University of Barcelona

Atomistic and Multiscale Computational Modelling in Physics, Chemistry and Biochemistry

Objectives and competences


The main objective of the interuniversity master's degree in Atomistic and Multi-Scale Computational Modelling in Physics, Chemistry and Biochemistry is to provide the tools to model processes of chemical, physical or biochemical interest at various size or time scales, from the atomic scale to the mesoscale. To achieve this goal, students will acquire the knowledge in quantum and statistical mechanics necessary to understand the different families of methods and approaches available according to the spatial and temporal scale. Also, during the practical sessions of these studies, students will become familiar with the practical application of these techniques (using standard computer packages or developing specific applications) and with the computer and programming tools necessary to develop them.

Another objective of this master's degree is to provide the necessary training to be able to work in R&D&I research centres, both in the public and private sectors. The practical training offered in this master's degree in different fields of computation, programming and data processing constitutes a set of very versatile, general and practical knowledge of interest for many areas of technological development, such as the analysis and modelling of big data, technological management, consulting and audit, or the development of computer applications, among others.


  • Skills to deliver scientific presentations orally and in written form in the three languages used in the master's degree.
  • Capacity to consult and understand information from scientific literature and databases, and to analyse scientific and technical documents in English.
  • Ability to work in a coordinated manner in the preparation and development of a project.
  • Capacity to apply the acquired knowledge to problem-solving in new or relatively unknown environments.
  • Capacity for analysis, synthesis, global perspectives, and the application of knowledge to practical cases.
  • Ability to work in IT environments associated with the supercomputing employed in applications for atomistic and multiscale modelling.
  • Capacity to write in high-level programming languages and understand the basic concepts of parallelization and optimization of programs.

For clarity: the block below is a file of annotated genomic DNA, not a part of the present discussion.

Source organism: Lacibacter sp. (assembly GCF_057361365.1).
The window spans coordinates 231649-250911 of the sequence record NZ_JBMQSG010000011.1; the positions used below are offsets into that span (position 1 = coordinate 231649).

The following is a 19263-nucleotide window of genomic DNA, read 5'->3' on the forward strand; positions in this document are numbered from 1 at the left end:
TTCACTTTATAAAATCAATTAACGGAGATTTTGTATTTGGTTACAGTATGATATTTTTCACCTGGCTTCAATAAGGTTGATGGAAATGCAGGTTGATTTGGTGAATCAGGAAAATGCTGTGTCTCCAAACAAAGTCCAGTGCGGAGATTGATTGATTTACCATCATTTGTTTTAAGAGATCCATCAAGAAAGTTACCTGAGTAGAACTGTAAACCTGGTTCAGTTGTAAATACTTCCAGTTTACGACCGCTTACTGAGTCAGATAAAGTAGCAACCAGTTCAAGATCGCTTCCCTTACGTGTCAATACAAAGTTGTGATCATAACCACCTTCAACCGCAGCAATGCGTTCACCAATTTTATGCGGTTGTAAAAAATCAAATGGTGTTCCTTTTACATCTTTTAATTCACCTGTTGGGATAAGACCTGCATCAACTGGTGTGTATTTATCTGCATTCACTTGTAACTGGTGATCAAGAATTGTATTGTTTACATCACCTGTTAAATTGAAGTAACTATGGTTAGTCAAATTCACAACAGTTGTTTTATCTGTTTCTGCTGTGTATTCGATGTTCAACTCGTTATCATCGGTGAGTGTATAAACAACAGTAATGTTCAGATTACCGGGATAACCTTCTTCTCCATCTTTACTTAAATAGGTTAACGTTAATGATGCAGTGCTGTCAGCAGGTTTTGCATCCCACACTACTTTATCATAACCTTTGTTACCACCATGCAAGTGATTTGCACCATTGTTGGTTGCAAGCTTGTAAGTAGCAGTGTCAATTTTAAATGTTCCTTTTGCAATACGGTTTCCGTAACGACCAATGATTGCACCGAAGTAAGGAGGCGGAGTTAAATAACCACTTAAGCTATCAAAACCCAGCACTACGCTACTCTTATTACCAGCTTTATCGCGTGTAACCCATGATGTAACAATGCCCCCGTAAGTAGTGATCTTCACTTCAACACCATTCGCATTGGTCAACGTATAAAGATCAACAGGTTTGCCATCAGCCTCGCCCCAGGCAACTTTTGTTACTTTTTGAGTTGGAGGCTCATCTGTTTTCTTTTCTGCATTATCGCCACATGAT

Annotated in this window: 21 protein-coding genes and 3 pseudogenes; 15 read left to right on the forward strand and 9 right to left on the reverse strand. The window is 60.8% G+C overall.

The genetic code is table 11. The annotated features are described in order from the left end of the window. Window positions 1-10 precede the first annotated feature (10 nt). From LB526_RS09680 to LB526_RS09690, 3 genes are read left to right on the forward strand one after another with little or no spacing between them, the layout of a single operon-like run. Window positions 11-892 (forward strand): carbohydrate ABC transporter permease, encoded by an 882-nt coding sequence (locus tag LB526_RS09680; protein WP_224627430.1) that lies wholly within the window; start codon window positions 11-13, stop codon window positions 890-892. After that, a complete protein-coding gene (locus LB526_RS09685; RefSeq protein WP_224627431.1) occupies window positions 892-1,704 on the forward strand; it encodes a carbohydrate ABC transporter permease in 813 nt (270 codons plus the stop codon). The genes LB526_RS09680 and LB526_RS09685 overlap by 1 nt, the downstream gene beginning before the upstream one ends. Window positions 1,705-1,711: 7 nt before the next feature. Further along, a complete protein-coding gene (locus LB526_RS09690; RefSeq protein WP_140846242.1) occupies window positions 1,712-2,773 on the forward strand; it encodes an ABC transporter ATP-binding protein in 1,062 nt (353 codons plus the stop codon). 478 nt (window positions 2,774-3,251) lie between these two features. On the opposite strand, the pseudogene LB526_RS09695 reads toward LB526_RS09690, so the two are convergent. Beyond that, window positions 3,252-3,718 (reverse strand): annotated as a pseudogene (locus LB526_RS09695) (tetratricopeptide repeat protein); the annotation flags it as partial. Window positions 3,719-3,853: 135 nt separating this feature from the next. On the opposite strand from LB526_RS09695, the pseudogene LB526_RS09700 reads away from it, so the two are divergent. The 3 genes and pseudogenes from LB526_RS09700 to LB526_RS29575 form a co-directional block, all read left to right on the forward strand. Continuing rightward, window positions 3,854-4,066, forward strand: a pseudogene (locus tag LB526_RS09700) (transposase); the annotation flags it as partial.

• Capacity to write scripts to perform complex tasks involving different programs and operating system commands.
  • Understanding of the mathematical bases of the most common modelling methods and their computational numerical implementation.
  • Understanding of the different length and time scales in nature and the physico-mathematical formalism applied in each of them.
  • Understanding of the physical laws that govern the behaviour of physico-chemical systems relevant to balance (solids, fluids, solutions, surfaces, interfaces, macromolecules, colloids, biopolymers, nanoparticles, etc.) in conditions of balance.
  • Understanding of the physical laws that govern the behaviour of systems out of balance (relaxation processes, transport phenomena, chemical reactivity, reaction-diffusion processes, phase changes in physico-chemical and biochemical systems, metabolic processes, signal transduction, etc.)
  • Capacity to evaluate and select the length and time scales in which a phenomenon occurs, given a material, physical or chemical phenomenon or complex system to be modelled.
  • Capacity to evaluate and select the best simulation and modelling techniques to describe a phenomenon in terms of its spatial and temporal scale, given a particular material, physical or chemical phenomenon or complex system to be modelled.
  • Understanding of the limits of computational implementation for each methodology studied, and the ability to discern the most appropriate approach for each real case study.
  • Capacity to use different software packages to study the electronic structure of molecules and solids, as well as their transport properties and chemical reactivity.
  • Capacity to use different software packages to study the structure and properties of solids, fluids, solutions, macromolecules, biopolymers, surfaces, nanoparticles, interfaces and colloids.
  • Capacity to use the different software packages available that allow the application of different standard molecular modelling techniques.
  • Understanding of the concepts behind simulation techniques based on force fields and multiscale simulation techniques based on coarse-graining models.